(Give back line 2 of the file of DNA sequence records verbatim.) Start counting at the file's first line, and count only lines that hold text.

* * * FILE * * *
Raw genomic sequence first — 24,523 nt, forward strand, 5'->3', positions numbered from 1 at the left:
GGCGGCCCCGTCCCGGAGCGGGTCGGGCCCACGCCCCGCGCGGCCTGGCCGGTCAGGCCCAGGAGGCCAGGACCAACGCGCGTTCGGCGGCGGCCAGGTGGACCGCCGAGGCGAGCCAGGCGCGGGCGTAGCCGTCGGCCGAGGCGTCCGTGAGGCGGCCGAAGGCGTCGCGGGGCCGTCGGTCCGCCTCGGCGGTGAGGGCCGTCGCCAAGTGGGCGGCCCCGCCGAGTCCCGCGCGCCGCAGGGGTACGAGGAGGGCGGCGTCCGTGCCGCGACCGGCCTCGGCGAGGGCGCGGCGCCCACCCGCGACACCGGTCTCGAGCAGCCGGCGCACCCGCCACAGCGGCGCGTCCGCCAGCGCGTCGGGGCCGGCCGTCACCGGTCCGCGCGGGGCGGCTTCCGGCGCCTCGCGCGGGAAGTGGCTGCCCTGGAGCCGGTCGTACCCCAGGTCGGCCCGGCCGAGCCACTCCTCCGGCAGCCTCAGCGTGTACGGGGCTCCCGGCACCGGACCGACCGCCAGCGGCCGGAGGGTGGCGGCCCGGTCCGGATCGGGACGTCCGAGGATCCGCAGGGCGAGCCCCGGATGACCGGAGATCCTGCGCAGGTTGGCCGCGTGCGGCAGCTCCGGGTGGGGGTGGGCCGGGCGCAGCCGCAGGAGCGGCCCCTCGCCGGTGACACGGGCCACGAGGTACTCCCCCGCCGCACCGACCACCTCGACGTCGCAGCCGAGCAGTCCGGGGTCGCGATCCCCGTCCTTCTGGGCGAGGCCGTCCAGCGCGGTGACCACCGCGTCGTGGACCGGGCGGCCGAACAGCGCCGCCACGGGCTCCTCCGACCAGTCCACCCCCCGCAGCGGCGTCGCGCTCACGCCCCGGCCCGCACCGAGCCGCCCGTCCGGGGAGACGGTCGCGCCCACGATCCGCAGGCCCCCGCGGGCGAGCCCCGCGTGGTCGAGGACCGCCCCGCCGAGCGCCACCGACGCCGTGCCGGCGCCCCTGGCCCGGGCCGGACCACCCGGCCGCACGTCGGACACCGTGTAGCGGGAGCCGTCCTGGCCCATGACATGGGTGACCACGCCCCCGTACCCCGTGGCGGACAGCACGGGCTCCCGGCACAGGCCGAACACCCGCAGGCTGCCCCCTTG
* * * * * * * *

GGCGGCCCCGTCCCGGAGCGGGTCGGGCCCACGCCCCGCGCGGCCTGGCCGGTCAGGCCCAGGAGGCCAGGACCAACGCGCGTTCGGCGGCGGCCAGGTGGACCGCCGAGGCGAGCCAGGCGCGGGCGTAGCCGTCGGCCGAGGCGTCCGTGAGGCGGCCGAAGGCGTCGCGGGGCCGTCGGTCCGCCTCGGCGGTGAGGGCCGTCGCCAAGTGGGCGGCCCCGCCGAGTCCCGCGCGCCGCAGGGGTACGAGGAGGGCGGCGTCCGTGCCGCGACCGGCCTCGGCGAGGGCGCGGCGCCCACCCGCGACACCGGTCTCGAGCAGCCGGCGCACCCGCCACAGCGGCGCGTCCGCCAGCGCGTCGGGGCCGGCCGTCACCGGTCCGCGCGGGGCGGCTTCCGGCGCCTCGCGCGGGAAGTGGCTGCCCTGGAGCCGGTCGTACCCCAGGTCGGCCCGGCCGAGCCACTCCTCCGGCAGCCTCAGCGTGTACGGGGCTCCCGGCACCGGACCGACCGCCAGCGGCCGGAGGGTGGCGGCCCGGTCCGGATCGGGACGTCCGAGGATCCGCAGGGCGAGCCCCGGATGACCGGAGATCCTGCGCAGGTTGGCCGCGTGCGGCAGCTCCGGGTGGGGGTGGGCCGGGCGCAGCCGCAGGAGCGGCCCCTCGCCGGTGACACGGGCCACGAGGTACTCCCCCGCCGCACCGACCACCTCGACGTCGCAGCCGAGCAGTCCGGGGTCGCGATCCCCGTCCTTCTGGGCGAGGCCGTCCAGCGCGGTGACCACCGCGTCGTGGACCGGGCGGCCGAACAGCGCCGCCACGGGCTCCTCCGACCAGTCCACCCCCCGCAGCGGCGTCGCGCTCACGCCCCGGCCCGCACCGAGCCGCCCGTCCGGGGAGACGGTCGCGCCCACGATCCGCAGGCCCCCGCGGGCGAGCCCCGCGTGGTCGAGGACCGCCCCGCCGAGCGCCACCGACGCCGTGCCGGCGCCCCTGGCCCGGGCCGGACCACCCGGCCGCACGTCGGACACCGTGTAGCGGGAGCCGTCCTGGCCCATGACATGGGTGACCACGCCCCCGTACCCCGTGGCGGACAGCACGGGCTCCCGGCACAGGCCGAACACCCGCAGGCTGCCCCCTTG